Monthly Archives: August 2011

A Bad Day on Fairbanks Roads

I was driving on Airport Road yesterday near downtown. I never drive Airport, because the road has stop lights. I live in Fairbanks, why would I seek out stop lights? There are options.
Unfortunately, there was a wreck at the intersection with Cushman. The police were already there, and traffic cones were put out to vear traffic. One of Fairbanks’ Finest was throwing a temper tantrum over a cone that was knocked over. That was a tad embarrassing: Acting like a two year old in public may reflect well on North Pole, but not on Fairbanks. I wasn’t impressed.

Then I saw the motorcycle. It was fairly messed up after getting hit by a full size pickup, but I was hoping not enough to cause any serious injuries. The rider, it turns out, was from Japan. He was riding the Pan-American with a companion, who was on a separate bike. They had just returned from riding the Haul Road down from Deadhorse, and were going to the Visitor Center to find camping info when the second rider through the intersection was hit. He died on the way to the hospital. Damn. We get quite a few motorcycle fatalities in Alaska, so I’m never surprised by them. I guess it’s the fact that he just completed the Pan-American and was headed back south that makes it worse than usual. Damn.
As of this writing, the police have not stated how the accident happened, or who…if anyone…was at fault.

Earlier in the day, an 11 year old kid walking to school, was also hit by a car. He was actually in the cross walk with an attendent one block from school when a car ran a stop sign, ran up over the curb and at some point even drove through a hedge and hit the kid. He also died at the hospital. There is no doubt, in this case, who was at fault. Honestly folks, can we at least make some effort at paying attention here? There is no excuse for this in Fairbanks, Alaska. We have no traffic, there is no reason to be in a hurry, and the cell coverage sucks anyway, so just put that damn phone away while you are driving.
This isn’t rocket science.

Update: The driver of the truck was not at fault in the motorcycle death. Both vehicles had a green or yellow light.


The World Don’t Owe Me Nothin’

Honeyboy Edwards – Gamblin\' Man

Honeyboy Edwards, the Last of the Great Delta Bluesmen, died Monday in Chicago at the age of 96.

“You could play the blues like it was a lonesome thing – it was a feeling. The blues is nothing but a story. … The verses which are sung in the blues is a true story, what people are doing … what they all went through. It’s not just a song, see?” Honeyboy Edwards in 1998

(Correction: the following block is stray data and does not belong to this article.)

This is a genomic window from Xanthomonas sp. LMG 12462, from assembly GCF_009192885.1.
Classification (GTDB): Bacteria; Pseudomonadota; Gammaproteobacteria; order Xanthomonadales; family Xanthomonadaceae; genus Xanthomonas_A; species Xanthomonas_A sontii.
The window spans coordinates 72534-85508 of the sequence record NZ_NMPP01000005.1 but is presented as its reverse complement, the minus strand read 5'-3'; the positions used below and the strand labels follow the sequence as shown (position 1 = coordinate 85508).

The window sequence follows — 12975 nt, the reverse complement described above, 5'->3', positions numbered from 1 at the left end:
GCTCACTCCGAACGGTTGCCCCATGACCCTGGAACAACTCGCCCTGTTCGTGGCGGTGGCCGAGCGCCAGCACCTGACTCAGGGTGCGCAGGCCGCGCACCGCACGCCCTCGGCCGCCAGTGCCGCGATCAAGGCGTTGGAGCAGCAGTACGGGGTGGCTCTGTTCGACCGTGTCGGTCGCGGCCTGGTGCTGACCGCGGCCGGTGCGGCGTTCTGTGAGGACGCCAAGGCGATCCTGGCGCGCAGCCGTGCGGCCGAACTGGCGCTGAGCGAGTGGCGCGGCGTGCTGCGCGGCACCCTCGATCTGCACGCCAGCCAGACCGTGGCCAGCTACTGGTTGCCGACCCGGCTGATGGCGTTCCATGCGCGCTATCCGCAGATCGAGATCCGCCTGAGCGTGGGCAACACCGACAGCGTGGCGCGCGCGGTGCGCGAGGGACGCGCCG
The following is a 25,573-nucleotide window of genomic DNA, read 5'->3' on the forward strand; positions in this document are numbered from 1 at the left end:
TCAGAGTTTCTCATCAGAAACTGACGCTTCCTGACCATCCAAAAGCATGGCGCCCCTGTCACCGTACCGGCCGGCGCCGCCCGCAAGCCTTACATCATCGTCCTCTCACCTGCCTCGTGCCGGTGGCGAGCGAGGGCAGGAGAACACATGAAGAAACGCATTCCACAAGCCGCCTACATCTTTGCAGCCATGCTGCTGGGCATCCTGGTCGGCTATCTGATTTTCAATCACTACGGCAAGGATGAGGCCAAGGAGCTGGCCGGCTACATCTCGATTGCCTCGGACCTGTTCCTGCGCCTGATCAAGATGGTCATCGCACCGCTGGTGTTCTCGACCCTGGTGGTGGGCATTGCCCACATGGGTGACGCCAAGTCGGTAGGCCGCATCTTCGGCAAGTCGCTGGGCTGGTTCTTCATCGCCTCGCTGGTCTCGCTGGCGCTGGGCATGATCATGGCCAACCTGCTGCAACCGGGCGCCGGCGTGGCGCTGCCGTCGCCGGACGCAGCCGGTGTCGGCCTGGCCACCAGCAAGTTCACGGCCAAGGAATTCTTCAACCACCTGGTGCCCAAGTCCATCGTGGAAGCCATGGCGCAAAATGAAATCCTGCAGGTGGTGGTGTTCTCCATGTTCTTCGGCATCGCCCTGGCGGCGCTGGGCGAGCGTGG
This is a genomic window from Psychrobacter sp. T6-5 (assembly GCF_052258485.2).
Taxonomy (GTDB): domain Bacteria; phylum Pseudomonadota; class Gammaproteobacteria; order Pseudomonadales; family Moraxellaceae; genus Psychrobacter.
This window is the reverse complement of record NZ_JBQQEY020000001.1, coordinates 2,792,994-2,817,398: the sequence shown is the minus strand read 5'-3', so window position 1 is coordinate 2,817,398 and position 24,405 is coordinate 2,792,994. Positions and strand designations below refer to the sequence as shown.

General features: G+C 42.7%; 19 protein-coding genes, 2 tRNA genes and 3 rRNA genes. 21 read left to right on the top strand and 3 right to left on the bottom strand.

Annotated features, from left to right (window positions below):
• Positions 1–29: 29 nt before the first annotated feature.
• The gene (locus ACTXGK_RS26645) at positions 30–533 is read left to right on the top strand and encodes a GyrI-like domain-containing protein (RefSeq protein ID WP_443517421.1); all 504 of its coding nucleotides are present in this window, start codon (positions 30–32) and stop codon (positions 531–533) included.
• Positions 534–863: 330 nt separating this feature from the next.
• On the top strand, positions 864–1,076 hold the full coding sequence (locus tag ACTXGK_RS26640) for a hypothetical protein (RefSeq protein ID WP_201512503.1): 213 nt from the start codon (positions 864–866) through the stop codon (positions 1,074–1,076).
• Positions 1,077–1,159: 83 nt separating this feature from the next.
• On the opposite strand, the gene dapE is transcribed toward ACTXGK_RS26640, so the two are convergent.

New Camera Cause Trails To Call

Look and think before opening the shutter. The heart and mind are the true lens of the camera.
— Yousuf Karsh

Rain again today.

A paint job that was scheduled for Monday, was canceled completely, because the customers freaked out over the stock market and the economy. I never asked who they worked for, since the economy in Fairbanks is quite strong, but the worry up here in Alaska is that the problems in the Lower 48 will eventually mess with us up here. Still, backing out three days before the start of a job, is a tad inconsiderate.

So I suddenly have a week off. Which may not be such a bad thing in the grand scheme of my sanity.

I picked up the above Kodak a couple of weeks ago, and I’ve been anxious to get it out on a trail anyway. It’s the last bellows camera made by Kodak, and a 120 shooter. One has to “cock” the shutter before pulling the trigger, which is an odd fact in a camera, that I simply find cool as hell. It’s almost as good as driving an old Rover.

Levers add character.

So I have a bunch of 120 film for the old Rollei, which has developed shutter issues of its own, and I have a week off, and a full tank of gas in the Beetle. All signs point to me wandering down a trail or two.

Now if we could only get a break from this rain.


Where’s Mama?

Driving the Bug up to the cabin, I spotted two ears sticking up above the fireweed. I slowed to a stop, the Beetle puttering as only an old VeeDub can, and found two dark eyes peering at me through the green leaves. Moose. I moved the car forward, and the gangly youngster ran out in front of the Bug’s bumper, with a willow branch still hanging from its mouth.

I parked the car, climbed out, and looked around for the mother. “I know you’re around here somewhere,” I said aloud as I walked up the path. I could hear the calf up ahead and figured the cow must be up there as well.

She was.

I took a few pics with the cellphone, and as you can see, the calf was a bit camera shy. To be fair, the little moose was still shorter than the fireweed. Both moose went back to eating once they realized that I was not a threat, so I watched them for a while. I was going to go for a better camera, but it quickly became obvious that they were not going to give me a better shot anyway. So I went about my business, and they went about theirs: Eating everything green in sight.


I’m in a Squirrelly Mood…

…and nothing good can come of it either.


John Haines